According to a preferred embodiment of the present invention the microsilica is discharged from the enclosed space when the bulk weight of the microsilica in the enclosed space is controlled in the range from 425 kg/m3 to not more than 550 kg/m3.
According to another preferred embodiment the microsilica is charged to the top part of the enclosed space and is discharged at or near the bottom of the enclosed space.
Preferably the weight of microsilica in the enclosed space is recorded by placing the enclosed space on weighing cells, and by weighing the enclosed space when its empty, whereby the weight of microsilica in the enclosed space easily can be recorded as microsilica is being charged to the enclosed space.
The level of microsilica in the enclosed space is recorded in conventional way by for instance by use of ultrasonic sound measurement devices.
By the present invention it is possible to continuously compact microsilica to a predetermined bulk density.
When starting the process microsilica is charged to the enclosed space and the flow of compressed air through the fluidizing bottom is started. The bulk weight of the microsilica is then monitored by recording the weight of microsilica in the enclosed space and the level of microsilica in the enclosed space. When the bulk weight of the microsilica in the enclosed spaced has reached a predetermined value one starts to continuously or substantially continuously discharge microsilica from the enclosed space and at the same time starts to continuously or substantially continuously charge further microsilica to the enclosed space where the weight of discharged microsilica over a certain time interval is equal to the weight of microsilica supplied to the enclosed space.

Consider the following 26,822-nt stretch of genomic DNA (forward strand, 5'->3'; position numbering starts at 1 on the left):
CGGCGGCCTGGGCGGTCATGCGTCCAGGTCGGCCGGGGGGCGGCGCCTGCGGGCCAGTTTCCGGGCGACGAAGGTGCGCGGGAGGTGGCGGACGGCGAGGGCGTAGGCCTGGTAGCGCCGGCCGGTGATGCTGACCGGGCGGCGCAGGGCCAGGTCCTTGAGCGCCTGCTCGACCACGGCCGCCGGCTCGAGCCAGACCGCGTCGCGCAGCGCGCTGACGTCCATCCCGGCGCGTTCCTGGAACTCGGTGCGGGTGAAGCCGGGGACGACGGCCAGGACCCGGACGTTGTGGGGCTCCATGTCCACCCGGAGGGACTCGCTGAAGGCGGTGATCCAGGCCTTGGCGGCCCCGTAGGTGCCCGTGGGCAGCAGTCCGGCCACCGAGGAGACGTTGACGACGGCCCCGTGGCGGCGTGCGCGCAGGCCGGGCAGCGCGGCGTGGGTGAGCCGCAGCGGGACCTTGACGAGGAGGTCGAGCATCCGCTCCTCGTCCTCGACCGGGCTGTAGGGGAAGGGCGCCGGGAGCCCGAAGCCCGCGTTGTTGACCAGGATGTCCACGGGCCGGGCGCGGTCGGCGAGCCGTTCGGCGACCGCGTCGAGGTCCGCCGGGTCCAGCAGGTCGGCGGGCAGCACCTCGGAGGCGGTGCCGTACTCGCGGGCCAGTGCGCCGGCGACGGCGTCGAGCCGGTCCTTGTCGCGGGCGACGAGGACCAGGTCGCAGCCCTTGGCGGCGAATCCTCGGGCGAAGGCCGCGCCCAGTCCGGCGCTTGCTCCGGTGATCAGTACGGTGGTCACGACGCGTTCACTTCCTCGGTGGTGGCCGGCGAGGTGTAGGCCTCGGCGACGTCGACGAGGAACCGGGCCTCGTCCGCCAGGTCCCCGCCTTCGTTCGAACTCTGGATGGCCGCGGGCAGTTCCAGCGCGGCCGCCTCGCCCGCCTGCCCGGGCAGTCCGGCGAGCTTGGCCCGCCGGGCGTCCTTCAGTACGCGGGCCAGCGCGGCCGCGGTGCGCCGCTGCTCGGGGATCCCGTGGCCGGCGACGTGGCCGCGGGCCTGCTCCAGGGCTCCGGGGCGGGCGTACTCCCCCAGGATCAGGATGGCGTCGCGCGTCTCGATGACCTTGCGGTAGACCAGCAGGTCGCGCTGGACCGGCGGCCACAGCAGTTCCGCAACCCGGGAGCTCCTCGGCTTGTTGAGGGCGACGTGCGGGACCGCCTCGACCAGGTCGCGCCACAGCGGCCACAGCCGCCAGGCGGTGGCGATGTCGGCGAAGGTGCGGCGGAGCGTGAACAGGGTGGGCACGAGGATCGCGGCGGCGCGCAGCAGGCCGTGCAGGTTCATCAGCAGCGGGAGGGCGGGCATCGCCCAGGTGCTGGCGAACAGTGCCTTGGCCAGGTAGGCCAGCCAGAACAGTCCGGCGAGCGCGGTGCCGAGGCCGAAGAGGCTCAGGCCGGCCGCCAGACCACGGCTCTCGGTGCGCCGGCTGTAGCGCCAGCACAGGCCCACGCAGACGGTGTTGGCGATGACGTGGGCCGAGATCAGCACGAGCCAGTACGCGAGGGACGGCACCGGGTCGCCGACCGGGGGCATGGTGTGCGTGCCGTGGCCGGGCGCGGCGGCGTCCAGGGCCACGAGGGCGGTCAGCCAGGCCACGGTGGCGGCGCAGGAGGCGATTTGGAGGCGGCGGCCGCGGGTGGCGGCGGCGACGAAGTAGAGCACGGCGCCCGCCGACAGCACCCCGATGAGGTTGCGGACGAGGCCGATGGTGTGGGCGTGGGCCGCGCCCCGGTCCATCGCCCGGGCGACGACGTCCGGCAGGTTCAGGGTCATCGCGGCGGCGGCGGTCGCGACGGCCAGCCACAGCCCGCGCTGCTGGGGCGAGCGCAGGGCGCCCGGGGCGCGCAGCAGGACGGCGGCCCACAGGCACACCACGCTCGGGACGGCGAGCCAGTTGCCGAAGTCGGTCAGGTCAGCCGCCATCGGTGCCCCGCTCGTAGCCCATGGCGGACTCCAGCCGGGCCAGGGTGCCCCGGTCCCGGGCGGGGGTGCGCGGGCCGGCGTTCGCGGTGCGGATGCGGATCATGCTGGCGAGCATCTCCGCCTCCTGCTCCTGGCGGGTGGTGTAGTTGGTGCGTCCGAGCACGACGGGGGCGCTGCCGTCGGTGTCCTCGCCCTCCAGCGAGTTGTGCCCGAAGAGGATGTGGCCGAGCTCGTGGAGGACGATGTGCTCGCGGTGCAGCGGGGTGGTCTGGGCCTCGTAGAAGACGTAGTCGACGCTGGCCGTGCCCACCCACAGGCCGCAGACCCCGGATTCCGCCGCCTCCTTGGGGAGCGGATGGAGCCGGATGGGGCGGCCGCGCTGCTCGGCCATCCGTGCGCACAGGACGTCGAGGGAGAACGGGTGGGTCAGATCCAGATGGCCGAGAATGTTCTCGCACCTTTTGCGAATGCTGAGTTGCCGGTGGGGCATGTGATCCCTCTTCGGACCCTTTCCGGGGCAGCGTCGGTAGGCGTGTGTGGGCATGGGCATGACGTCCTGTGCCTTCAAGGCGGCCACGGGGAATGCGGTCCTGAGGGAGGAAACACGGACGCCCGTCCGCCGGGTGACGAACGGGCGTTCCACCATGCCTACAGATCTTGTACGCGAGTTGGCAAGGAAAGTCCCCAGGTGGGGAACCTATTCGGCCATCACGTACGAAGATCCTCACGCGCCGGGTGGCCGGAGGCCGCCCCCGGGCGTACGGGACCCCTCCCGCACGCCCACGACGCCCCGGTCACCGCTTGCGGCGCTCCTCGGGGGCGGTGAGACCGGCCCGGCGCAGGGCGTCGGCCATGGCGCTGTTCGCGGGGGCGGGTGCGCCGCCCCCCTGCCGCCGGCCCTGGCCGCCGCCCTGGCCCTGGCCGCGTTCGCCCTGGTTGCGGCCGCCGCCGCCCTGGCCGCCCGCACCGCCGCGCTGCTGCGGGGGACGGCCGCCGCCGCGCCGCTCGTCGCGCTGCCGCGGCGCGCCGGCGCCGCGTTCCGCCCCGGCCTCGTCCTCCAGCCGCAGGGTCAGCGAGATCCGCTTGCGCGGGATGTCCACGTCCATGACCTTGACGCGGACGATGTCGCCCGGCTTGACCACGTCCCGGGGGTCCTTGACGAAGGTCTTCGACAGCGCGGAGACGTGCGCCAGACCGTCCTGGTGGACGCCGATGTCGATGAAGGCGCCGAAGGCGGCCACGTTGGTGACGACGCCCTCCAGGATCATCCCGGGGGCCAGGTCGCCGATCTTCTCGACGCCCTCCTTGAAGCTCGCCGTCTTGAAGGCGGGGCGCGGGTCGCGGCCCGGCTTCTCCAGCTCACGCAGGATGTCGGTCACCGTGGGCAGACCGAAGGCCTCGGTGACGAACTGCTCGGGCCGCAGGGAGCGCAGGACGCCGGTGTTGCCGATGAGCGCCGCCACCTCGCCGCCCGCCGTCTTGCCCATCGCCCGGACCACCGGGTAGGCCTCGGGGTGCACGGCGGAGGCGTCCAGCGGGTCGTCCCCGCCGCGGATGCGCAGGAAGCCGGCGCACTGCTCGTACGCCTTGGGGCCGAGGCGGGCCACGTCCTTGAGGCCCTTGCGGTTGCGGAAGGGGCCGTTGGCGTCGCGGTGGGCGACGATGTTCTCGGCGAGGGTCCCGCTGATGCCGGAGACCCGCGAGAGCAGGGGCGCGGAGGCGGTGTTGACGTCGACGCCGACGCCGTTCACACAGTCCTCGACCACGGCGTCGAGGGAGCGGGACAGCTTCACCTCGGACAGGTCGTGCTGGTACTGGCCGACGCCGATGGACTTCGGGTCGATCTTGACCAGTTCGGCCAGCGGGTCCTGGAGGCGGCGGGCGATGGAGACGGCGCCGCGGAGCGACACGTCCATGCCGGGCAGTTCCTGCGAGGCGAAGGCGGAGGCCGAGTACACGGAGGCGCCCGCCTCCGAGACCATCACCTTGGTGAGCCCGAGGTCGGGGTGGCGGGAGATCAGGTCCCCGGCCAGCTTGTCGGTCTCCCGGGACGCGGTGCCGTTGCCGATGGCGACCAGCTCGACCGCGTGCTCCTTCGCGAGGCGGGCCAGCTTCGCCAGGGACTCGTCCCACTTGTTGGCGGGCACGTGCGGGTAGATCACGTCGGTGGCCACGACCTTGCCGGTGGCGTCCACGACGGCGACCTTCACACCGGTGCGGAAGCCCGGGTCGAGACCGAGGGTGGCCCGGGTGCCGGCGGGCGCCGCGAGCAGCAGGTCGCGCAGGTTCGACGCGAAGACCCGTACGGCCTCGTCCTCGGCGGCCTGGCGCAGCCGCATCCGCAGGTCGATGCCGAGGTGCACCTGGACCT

Description of the Drawing
Figure 1 shows a process outline for the process according to the present invention.
On Figure 1 there is shown a silo 1 having a fluidizing bottom 2 and means 3 for supply of fluidizing air to the fluidizing bottom 2. A part A of the wall of the silo is removed in the drawing. The silo 1 is placed on load cells 4 in order to record the weight of the silo. The signals from the load cells 4 are registered in a computer 5. On the top of the silo 1 there is arranged a level indicator 6 for recording the level of microsilica in the silo 1. The level indicator is preferably an ultrasonic sound measurement device. The signals from the level indicator are also registered in the computer 5. Based on signals from the weighing cells 4 and the level indicator 6, the bulk density of the microsilica in the silo is calculated at short intervals.
Untreated microsilica having a low bulk density is charged to the silo 1 through an inlet opening 7. The weight on microsilica charged to the silo 1 is recorded in the computer 5. Microsilica having a controlled bulk density is discharged from the silo 1 through a discharge opening 8. The weight of microsilica discharged through the discharge opening 8 is recorded in the computer 5.
Finally, the silo 1 is on its top equipped with a filter 9 and an outlet opening 10 for air from the silo 1. The microsilica removed from the air in the filter 9 is returned to the silo 1. When the process is started, air is supplied through the air supply pipe 3 to the fluidizing bottom 2 and microsilica is charged to the silo through the microsilica inlet opening 7 until a fluidized bed of microsilica having a preset level 11 is established in the silo. The recording of the weight of the microsilica and the level of microsilica in the silo 1 is started and the bulk density is then calculated and monitored by the computer 5. In an initial period microsilica is not discharged until the calculated bulk density of microsilica in the silo 1 has reached a predetermined value. When this predetermined value for microsilica is reached, discharging of the microsilica with a controlled bulk density through the discharge opening 8 is started and the weight of discharged microsilica is recorded. At the same time further charging of untreated microsilica is started through the microsilica inlet opening 7.